Psalm 29: Chaos Theory

I deeply admire those who are expertly organized and skillfully systematic. Some days my admiration can even morph into envy. While some among us seamlessly arrange life like a 2011 edition Excel spreadsheet, my approach feels more like a 1937 cubist painting. I think my life has all the right parts, yet I struggle to arrange them in a recognizable format.

Maybe Psalm 29 was written for me—or those like me. This worship song paints an expressive portrait of a planet teetering on the brink of breaking apart. Churning water, rumbling thunder, splintering trees, flashing lightening and shifting soil create the image of a world ready to collapse into complete chaos.

In the midst of the chaos, one thing is constant: God. God can handle the chaos—sometimes he even causes it. From what appears to be an utterly disordered world, God emerges as our only permanent source of personal stability.

So if your world starts twisting and turning, try your best to remember: (vs. 10-11)

The LORD sits enthroned over the flood;
the LORD is enthroned as King forever.
The LORD gives strength to his people;
the LORD blesses his people with peace.

May we all find a way to enjoy God’s strength and peace, no matter the chaos in us or around us.

Kevin
enCompass Church

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Psalm 27: Scaredy Cat

We’re all scared of something. Our common fears include the fear of flying, of public speaking, of the dark, of germs, of spiders and snakes. I guess that’s good news for me, because I can handle most of those pretty well. (Unless those things were all happenings at once—ewh!)

There’s other fears we don’t often talk about yet are still very, very real: fear of losing a friend or family member, fear of failure, fear of rejection, fear of pain, fear of public shame or embarrassment, fear of death. Part of living is learning to cope with the fears that lurk around us.

The author of Psalm 27 wasn’t willing to simply cope with his fears—he wanted to conquer them. This expression of finding strength and grace, hope and love in God is one of the most eloquent and inspiring pieces of poetry available. I have a personal bias here—this is probably my favorite Psalm of all.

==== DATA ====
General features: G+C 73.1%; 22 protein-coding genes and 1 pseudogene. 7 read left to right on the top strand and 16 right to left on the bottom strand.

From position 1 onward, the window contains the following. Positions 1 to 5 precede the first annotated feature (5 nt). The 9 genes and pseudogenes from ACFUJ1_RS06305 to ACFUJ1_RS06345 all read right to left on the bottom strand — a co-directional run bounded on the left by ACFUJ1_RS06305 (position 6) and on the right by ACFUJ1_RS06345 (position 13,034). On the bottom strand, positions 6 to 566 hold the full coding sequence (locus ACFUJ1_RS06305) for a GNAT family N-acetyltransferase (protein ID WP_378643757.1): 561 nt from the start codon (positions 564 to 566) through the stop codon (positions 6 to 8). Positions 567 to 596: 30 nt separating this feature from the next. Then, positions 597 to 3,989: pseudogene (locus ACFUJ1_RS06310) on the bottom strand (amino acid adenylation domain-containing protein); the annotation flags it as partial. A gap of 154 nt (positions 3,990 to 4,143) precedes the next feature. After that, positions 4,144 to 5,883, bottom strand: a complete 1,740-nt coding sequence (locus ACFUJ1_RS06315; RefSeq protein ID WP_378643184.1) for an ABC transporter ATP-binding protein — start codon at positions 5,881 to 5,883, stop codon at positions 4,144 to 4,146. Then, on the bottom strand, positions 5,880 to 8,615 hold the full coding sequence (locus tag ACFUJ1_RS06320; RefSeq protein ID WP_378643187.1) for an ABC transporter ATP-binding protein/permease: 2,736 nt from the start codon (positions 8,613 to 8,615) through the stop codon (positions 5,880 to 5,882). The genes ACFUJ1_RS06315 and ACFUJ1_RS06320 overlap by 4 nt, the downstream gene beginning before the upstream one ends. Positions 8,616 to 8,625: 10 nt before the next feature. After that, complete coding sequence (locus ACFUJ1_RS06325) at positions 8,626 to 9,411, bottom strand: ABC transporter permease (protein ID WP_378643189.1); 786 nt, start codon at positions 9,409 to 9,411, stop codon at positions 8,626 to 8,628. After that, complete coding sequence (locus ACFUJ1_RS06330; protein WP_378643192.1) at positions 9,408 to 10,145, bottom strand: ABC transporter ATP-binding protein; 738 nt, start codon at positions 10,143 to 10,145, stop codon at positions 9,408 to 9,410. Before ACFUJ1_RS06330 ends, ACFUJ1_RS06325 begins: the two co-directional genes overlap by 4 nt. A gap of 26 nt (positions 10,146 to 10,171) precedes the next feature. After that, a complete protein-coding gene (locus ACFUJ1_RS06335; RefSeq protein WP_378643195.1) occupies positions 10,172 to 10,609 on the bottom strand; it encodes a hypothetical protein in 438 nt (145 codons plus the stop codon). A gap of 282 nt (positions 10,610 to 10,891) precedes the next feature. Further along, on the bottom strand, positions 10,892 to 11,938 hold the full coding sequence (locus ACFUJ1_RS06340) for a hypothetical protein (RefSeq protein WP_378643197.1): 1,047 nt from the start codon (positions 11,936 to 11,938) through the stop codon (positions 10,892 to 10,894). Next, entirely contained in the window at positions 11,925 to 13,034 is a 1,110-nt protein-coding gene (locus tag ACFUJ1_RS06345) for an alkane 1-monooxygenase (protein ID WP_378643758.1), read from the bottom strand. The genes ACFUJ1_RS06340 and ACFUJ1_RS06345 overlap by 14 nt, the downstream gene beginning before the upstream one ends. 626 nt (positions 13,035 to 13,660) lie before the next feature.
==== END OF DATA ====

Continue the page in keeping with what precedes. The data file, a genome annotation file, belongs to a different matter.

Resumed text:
I’m especially stirred by the closing verse—reminding us that even when things don’t go as planned and our fears start raging out of control, a simple faith in God is all that’s needed.

You’d better read it for yourself. I hope you like it. I sure do.

Kevin
enCompass Church

Psalm 23: Messing with a good thing?

Reading Psalm 23 is like singing “Amazing Grace”–no matter where and when it happens, its pretty much always the right thing to do. This Psalm is considered the Bible’s best-known and most-loved expression of God’s comfort, peace and protection. When life is troubling and panic inevitably sets in, these words offer a stability and comfort that has withstood the test of time.

Go ahead, read it and pray it–you can’t go wrong.

Yet . . . is it possible that our familiarity can lull us into sleeping our way through this Psalm?  (If you absolutely love Psalm 23 in it’s most traditional form, you might want to stop reading right here).

From a contemporary perspective, I don’t see many shepherds and sheep on a regular basis. I also never quite resonated with the faux-paintings (often found in Sunday School classrooms) of a placid and pale Jesus sitting on the lush hillside while cradling a cute little lamb. It’s just not my ideal image of Jesus.

This might sound strange (no, it probably IS strange) but it’s been said that the perfect form of national leadership is a benevolent dictatorship. A dictator is one who directs every aspect of a country’s administration. A benevolent dictator is one who truly and deeply cares for the well-being of all it’s citizens. In our broken world, benevolent dictators never work in the long run–eventually the power of the position corrupts the leader’s character. But that wouldn’t be true of Jesus, would it?